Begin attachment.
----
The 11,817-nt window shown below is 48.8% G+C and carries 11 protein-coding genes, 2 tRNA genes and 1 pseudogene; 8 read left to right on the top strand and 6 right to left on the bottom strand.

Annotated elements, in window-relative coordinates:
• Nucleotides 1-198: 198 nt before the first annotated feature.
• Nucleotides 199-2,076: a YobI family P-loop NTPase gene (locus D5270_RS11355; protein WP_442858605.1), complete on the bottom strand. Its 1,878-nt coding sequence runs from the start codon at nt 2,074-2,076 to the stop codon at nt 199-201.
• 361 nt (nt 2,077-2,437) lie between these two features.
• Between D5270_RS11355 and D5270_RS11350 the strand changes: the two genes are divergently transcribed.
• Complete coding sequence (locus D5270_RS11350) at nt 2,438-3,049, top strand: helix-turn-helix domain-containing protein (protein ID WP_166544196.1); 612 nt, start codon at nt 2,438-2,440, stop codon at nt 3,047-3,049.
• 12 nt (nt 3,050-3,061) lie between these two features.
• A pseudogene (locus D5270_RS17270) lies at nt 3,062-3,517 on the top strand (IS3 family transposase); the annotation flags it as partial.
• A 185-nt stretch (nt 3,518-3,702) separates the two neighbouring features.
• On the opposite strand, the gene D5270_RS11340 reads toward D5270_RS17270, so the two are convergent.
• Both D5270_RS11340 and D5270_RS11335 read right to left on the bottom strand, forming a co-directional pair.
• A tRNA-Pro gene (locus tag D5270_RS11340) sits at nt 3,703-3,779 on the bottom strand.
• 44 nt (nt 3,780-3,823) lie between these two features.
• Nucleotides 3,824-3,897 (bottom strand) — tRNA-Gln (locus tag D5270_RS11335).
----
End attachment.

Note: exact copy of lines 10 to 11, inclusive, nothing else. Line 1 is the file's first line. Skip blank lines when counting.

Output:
• A 185-nt stretch (nt 3,518-3,702) separates the two neighbouring features.
• On the opposite strand, the gene D5270_RS11340 reads toward D5270_RS17270, so the two are convergent.